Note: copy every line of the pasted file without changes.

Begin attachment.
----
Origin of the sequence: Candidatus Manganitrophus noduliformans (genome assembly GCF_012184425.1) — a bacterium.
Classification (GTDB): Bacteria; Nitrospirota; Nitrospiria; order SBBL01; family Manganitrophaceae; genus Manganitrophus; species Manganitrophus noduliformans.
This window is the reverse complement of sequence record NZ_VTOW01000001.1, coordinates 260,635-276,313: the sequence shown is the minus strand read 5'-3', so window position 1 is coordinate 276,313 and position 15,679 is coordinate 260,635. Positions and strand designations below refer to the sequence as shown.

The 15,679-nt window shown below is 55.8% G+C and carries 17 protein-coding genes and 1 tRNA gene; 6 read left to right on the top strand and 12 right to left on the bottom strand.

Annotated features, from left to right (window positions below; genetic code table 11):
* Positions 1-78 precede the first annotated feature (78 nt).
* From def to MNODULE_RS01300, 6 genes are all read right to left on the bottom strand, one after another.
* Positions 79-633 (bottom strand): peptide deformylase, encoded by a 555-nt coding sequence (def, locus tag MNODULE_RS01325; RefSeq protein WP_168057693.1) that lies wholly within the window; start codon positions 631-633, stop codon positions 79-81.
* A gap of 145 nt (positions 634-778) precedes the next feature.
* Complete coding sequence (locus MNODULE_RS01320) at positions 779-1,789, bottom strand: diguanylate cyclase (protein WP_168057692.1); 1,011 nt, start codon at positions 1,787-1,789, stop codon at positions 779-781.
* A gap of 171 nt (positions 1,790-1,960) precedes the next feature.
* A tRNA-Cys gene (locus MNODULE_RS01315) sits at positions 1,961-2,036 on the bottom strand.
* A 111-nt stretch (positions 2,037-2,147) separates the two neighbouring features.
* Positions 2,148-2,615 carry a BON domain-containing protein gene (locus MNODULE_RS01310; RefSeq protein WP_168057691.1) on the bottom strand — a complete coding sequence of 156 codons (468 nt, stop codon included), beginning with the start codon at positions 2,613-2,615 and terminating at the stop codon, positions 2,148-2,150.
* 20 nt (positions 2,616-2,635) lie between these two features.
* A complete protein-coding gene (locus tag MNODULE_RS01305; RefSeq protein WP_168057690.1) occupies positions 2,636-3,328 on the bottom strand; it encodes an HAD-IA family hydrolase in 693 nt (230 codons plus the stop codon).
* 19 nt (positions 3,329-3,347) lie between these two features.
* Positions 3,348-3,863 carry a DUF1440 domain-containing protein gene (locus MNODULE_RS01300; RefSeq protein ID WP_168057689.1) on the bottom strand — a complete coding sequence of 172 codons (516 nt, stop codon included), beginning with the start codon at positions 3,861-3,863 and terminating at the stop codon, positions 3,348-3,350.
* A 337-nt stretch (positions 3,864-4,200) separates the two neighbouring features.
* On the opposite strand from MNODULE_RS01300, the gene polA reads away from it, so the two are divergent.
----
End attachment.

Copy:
Origin of the sequence: Candidatus Manganitrophus noduliformans (genome assembly GCF_012184425.1) — a bacterium.
Classification (GTDB): Bacteria; Nitrospirota; Nitrospiria; order SBBL01; family Manganitrophaceae; genus Manganitrophus; species Manganitrophus noduliformans.
This window is the reverse complement of sequence record NZ_VTOW01000001.1, coordinates 260,635-276,313: the sequence shown is the minus strand read 5'-3', so window position 1 is coordinate 276,313 and position 15,679 is coordinate 260,635. Positions and strand designations below refer to the sequence as shown.

The 15,679-nt window shown below is 55.8% G+C and carries 17 protein-coding genes and 1 tRNA gene; 6 read left to right on the top strand and 12 right to left on the bottom strand.

Annotated features, from left to right (window positions below; genetic code table 11):
* Positions 1-78 precede the first annotated feature (78 nt).
* From def to MNODULE_RS01300, 6 genes are all read right to left on the bottom strand, one after another.
* Positions 79-633 (bottom strand): peptide deformylase, encoded by a 555-nt coding sequence (def, locus tag MNODULE_RS01325; RefSeq protein WP_168057693.1) that lies wholly within the window; start codon positions 631-633, stop codon positions 79-81.
* A gap of 145 nt (positions 634-778) precedes the next feature.
* Complete coding sequence (locus MNODULE_RS01320) at positions 779-1,789, bottom strand: diguanylate cyclase (protein WP_168057692.1); 1,011 nt, start codon at positions 1,787-1,789, stop codon at positions 779-781.
* A gap of 171 nt (positions 1,790-1,960) precedes the next feature.
* A tRNA-Cys gene (locus MNODULE_RS01315) sits at positions 1,961-2,036 on the bottom strand.
* A 111-nt stretch (positions 2,037-2,147) separates the two neighbouring features.
* Positions 2,148-2,615 carry a BON domain-containing protein gene (locus MNODULE_RS01310; RefSeq protein WP_168057691.1) on the bottom strand — a complete coding sequence of 156 codons (468 nt, stop codon included), beginning with the start codon at positions 2,613-2,615 and terminating at the stop codon, positions 2,148-2,150.
* 20 nt (positions 2,616-2,635) lie between these two features.
* A complete protein-coding gene (locus tag MNODULE_RS01305; RefSeq protein WP_168057690.1) occupies positions 2,636-3,328 on the bottom strand; it encodes an HAD-IA family hydrolase in 693 nt (230 codons plus the stop codon).
* 19 nt (positions 3,329-3,347) lie between these two features.
* Positions 3,348-3,863 carry a DUF1440 domain-containing protein gene (locus MNODULE_RS01300; RefSeq protein ID WP_168057689.1) on the bottom strand — a complete coding sequence of 172 codons (516 nt, stop codon included), beginning with the start codon at positions 3,861-3,863 and terminating at the stop codon, positions 3,348-3,350.
* A 337-nt stretch (positions 3,864-4,200) separates the two neighbouring features.
* On the opposite strand from MNODULE_RS01300, the gene polA reads away from it, so the two are divergent.